Is an “acceptable” candidate electable in a general election for President?
A recent Gallup Poll, found that a majority of Republicans polled found only two candidates currently in the running, Romney and Gingrich, to be acceptable to them. That is, more than 50% found them that way. All the other candidates – Bachmann, Perry, Cain (who recently “suspended” his campaign), Paul, Huntsman and Santorum – fell on the other side of 50%. The un-acceptable side.
In poll after poll, conducted by groups like Red State, Gallup, Politico and Rasmussen, all are finding that the rank and field voter are not very happy with who they have to choose from from the GOP field. Some only include Republicans, others add in Independents. But all are finding the same thing.
Voters are not interested who the party establishment wants as President. Even if one candidate “wins” the GOP nomination, it will not be as the undisputed choice of the people. It will simply be a matter of attrition. Either the candidates will winnow themselves out by, as Cain did, suspending their bid. Or they will simply not get many votes in the Primary elections and call it quits.
This bodes ill for anyone interested in toppling Obama in the November 2012 Presidential elections, as is the message of so many GOP and conservative groups such as the Tea Party Express and Freedom Works. The resultant GOP nominee, not being the true choice of the voters, will not be able to pull anything together in order to beat a popular Democratic choice such as the sitting President in a face to face duel at the polls.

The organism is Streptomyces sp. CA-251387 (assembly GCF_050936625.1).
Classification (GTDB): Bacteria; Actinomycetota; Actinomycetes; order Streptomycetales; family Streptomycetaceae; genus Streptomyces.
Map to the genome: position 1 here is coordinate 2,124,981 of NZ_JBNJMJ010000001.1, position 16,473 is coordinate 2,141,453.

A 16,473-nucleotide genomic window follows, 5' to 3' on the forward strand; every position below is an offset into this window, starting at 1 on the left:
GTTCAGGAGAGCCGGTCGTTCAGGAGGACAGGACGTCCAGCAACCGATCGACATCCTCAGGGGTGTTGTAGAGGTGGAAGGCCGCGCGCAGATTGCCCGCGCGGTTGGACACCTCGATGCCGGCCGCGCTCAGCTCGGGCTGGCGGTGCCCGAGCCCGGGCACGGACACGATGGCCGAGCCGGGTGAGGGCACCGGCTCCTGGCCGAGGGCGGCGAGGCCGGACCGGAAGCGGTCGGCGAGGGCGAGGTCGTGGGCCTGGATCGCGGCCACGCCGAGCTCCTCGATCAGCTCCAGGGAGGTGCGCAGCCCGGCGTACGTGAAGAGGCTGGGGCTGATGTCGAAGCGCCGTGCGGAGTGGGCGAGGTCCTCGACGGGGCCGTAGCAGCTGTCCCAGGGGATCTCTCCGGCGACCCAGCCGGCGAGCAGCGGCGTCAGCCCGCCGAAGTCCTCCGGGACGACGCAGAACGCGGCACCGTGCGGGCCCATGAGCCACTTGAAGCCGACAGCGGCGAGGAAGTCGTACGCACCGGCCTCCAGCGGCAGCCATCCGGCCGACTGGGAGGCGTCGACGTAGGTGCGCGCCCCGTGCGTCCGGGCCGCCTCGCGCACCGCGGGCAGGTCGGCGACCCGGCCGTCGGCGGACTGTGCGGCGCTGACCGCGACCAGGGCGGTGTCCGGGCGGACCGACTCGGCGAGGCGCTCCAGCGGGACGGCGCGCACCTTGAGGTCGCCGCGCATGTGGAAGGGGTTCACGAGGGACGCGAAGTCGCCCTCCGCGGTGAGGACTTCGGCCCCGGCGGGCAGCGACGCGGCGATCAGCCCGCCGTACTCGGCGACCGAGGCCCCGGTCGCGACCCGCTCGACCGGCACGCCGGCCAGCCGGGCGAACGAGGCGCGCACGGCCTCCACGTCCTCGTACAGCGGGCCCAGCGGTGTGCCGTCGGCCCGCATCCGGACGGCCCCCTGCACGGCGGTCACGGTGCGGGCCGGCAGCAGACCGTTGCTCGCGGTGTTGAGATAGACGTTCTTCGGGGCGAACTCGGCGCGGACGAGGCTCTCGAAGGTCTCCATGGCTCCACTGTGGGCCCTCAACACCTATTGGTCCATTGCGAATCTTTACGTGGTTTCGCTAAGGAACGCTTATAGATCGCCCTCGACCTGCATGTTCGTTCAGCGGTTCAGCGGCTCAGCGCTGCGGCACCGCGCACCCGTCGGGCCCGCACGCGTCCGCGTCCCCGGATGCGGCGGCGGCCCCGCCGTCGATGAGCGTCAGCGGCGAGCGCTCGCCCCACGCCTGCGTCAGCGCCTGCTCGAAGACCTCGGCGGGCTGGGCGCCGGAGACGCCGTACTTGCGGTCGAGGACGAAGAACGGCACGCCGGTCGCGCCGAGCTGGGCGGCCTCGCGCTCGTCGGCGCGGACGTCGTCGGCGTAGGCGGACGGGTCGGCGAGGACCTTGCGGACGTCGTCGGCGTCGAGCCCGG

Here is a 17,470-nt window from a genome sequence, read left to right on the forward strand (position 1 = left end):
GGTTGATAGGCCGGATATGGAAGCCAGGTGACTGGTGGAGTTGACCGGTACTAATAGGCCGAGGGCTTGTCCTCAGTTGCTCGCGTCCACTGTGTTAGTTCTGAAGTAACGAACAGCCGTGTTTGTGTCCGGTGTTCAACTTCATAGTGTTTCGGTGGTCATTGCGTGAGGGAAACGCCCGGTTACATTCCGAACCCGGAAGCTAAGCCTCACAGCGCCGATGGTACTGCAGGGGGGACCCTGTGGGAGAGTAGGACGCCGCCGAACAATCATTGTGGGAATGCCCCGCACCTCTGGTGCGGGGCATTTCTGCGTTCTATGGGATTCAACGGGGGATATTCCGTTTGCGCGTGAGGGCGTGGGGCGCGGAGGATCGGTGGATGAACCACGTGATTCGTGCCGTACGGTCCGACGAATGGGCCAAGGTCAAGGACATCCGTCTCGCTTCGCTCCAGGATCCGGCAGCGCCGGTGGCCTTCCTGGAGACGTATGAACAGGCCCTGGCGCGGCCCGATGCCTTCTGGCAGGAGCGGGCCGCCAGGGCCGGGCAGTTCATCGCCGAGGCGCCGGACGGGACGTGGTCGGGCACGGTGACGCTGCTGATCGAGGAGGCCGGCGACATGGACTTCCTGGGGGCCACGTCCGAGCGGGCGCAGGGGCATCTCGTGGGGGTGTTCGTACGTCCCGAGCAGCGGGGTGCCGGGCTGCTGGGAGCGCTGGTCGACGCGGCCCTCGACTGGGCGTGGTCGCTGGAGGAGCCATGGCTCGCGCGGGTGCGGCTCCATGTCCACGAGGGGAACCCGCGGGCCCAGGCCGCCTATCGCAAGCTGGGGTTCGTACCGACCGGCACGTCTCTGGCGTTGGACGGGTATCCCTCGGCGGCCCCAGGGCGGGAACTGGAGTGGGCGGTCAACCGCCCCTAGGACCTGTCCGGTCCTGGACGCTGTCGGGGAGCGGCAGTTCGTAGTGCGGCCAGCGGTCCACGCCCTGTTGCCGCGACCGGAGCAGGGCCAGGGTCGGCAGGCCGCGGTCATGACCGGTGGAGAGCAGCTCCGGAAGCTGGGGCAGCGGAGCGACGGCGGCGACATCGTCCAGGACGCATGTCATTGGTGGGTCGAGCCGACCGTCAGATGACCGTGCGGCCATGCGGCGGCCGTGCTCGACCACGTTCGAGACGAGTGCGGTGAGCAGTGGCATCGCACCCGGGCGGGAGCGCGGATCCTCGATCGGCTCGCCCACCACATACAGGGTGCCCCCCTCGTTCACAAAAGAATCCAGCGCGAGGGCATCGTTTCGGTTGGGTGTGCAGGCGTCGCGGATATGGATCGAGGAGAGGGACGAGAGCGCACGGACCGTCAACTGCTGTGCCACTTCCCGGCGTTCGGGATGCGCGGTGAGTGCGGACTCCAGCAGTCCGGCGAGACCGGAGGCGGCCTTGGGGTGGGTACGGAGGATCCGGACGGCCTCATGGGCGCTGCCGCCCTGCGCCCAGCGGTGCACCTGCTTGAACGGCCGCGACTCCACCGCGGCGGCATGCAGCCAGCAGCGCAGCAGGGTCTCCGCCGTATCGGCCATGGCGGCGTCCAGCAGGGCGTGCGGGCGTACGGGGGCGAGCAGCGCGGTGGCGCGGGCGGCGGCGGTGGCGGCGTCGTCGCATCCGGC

Some speculate that a candidate will come in – possible Gov. Chris Christie of NJ or US Rep. Paul Ryan (R-WI) – at either the last minute or post-convention and excite the GOP ranks. But the liklihood of that is very low due in part to finances of mounting such a last minute campaign successfully.
More likely is that “none of the above” will prove to be the most popular choice among GOP voters and cause them to stay at home during the Primaries and the General Election.
There is an outside chance that someone will emerge from the internet as a write-in candidate, backed by some big money to capture this ambiguity. But even that is highly improbable.
The resultant disconnect between the party machine and the voters is that Barack Obama will win a second term as President.